• Actions arising from conscious or unconscious bias can result in discrimination occurring.
  • There is no requirement under equality legislation for discriminatory behaviour to be intentional.
  • Companies can guard against unconscious bias within an interview process by taking the following steps: providing unconscious bias training to the panel/ensuring a balanced panel is appointed/using a clear method of assessment such as point scoring, which can be used to justify the decision/treating all applicants equally within the process (to include strict adherence to interview questions) and removing demographics from CVs or application forms.

Moving away from a culture of unconscious bias

Unconscious bias can impact on all aspects of an organisation’s decision-making process. If a chain of bias is not broken it is likely to endure. There has been significant discussion around identifying and removing bias within the workplace from both an inclusivity and gender pay gap perspective. Research has suggested strategies that may assist in identifying and reducing bias in the workplace as follows:


Many companies have introduced unconscious bias training and diversity training to improve awareness and change behaviour. This training serves to raise awareness within the workplace at all levels in relation to the biases that may exist. Responsibility then lies with the individual to address their behaviour and make more appropriate choices. Training alone is unlikely to resolve the issue of unconscious bias but is a common starting point for organisations in this journey.

Recruitment process

It has been suggested that unconscious bias could be removed from the hiring process by removing gendered wording from advertisements, advertising through new channels to attract more diverse candidates, using standardising interviews and scorecards, identifying objective criteria based on skills, removal of identifying features from CVs and ensuring interview panels are balanced, diverse and appropriately trained.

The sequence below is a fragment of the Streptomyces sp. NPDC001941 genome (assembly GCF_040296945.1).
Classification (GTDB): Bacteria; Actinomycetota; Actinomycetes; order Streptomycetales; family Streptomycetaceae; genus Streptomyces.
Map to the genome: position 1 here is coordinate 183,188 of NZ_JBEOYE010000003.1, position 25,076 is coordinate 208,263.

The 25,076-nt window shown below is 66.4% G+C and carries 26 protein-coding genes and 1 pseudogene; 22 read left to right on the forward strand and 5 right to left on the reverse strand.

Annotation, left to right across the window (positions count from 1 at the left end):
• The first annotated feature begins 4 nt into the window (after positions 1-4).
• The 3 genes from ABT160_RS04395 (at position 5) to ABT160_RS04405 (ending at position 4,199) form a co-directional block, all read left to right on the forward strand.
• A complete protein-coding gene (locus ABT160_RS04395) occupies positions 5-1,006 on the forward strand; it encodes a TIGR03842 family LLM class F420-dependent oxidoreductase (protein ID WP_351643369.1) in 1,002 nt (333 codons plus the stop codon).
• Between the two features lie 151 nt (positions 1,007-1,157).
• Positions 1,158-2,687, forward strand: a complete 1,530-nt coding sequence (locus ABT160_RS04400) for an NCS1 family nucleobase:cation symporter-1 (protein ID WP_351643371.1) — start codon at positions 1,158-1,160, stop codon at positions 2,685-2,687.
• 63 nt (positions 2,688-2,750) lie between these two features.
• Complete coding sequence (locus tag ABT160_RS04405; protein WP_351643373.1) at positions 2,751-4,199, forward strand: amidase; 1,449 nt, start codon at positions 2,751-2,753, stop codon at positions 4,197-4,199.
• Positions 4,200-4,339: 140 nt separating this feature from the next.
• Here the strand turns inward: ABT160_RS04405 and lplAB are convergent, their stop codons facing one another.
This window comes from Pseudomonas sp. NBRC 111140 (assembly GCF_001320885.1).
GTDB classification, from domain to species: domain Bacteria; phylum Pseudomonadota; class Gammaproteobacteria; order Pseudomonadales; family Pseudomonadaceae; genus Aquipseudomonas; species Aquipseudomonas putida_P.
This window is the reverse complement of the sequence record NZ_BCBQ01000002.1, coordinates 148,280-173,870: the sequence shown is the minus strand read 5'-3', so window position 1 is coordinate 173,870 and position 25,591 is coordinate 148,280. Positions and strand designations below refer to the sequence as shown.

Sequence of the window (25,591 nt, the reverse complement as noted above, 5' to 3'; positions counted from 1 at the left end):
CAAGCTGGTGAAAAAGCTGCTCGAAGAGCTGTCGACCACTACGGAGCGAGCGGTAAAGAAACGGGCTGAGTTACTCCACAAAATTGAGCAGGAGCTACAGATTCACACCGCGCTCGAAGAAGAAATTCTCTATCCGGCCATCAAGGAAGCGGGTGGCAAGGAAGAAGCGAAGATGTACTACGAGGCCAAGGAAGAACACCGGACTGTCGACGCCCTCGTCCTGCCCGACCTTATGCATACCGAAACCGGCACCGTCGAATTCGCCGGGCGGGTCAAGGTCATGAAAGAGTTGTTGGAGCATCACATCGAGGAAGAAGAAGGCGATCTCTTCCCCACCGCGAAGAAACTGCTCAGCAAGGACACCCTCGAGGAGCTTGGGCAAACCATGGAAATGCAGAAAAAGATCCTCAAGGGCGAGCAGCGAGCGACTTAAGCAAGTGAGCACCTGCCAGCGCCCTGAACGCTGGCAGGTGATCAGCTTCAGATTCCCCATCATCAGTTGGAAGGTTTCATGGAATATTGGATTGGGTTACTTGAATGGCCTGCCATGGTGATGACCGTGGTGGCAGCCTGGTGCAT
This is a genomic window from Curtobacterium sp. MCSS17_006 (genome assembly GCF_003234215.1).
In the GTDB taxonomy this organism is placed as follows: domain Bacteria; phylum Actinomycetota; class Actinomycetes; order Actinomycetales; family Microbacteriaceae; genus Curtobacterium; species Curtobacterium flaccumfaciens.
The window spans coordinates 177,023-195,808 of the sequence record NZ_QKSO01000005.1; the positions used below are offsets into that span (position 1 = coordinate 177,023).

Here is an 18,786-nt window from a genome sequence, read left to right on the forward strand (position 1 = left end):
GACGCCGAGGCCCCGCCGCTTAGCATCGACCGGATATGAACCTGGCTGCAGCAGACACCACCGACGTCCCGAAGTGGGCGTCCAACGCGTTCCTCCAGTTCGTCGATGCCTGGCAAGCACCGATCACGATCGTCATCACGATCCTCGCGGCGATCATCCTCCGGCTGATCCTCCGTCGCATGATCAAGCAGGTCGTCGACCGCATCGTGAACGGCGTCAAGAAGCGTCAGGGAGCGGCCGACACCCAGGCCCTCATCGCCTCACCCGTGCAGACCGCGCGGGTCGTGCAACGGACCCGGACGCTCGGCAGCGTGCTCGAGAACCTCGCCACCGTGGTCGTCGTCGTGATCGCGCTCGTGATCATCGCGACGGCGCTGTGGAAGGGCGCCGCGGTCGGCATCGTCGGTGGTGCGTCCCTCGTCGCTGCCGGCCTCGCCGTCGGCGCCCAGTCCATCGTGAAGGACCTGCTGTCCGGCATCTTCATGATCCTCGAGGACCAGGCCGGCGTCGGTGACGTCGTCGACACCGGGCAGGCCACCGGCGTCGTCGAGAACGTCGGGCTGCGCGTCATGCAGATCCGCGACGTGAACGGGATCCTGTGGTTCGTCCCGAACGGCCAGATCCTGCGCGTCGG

An organisation’s policies are intended to reflect their culture and objectives. In order for any real organisational change to occur businesses would need to review those policies. Organisations should remove gendered wording from their policies and consider whether certain policies are unduly favourable or unfavourable to certain groups. It is likely that the gender pay gap reporting will highlight areas where improvements can be made once reporting commences.

Promotion gaps

A promotion gap occurs when one group of people is promoted to senior positions more often than another. It is likely that gender pay gap reporting will identify promotion gaps in certain organisations. This would allow employers to set specific targets in areas where they are failing to achieve gender balance. Research suggests that leadership, development training and mentoring or coaching programs targeting specific groups or the provision of role models for those groups can improve employee engagement and reduce those gaps.

Learning points

Employees are by their very nature, human. For that reason, organisations must accept that unconscious bias is likely to exist. The goal of businesses is to identify those biases and to reduce their impact on decision-making. Although the gender pay gap reporting will impose a significant administrative burden on employers, research suggests that it can be used as a positive tool to identify such biases and take positive actions on foot of data gathered in order to align behaviour with company culture.

This article first appeared on Industrial Relations News - IRN 37 - 13/10/2022. For further information, visit www.irn.ie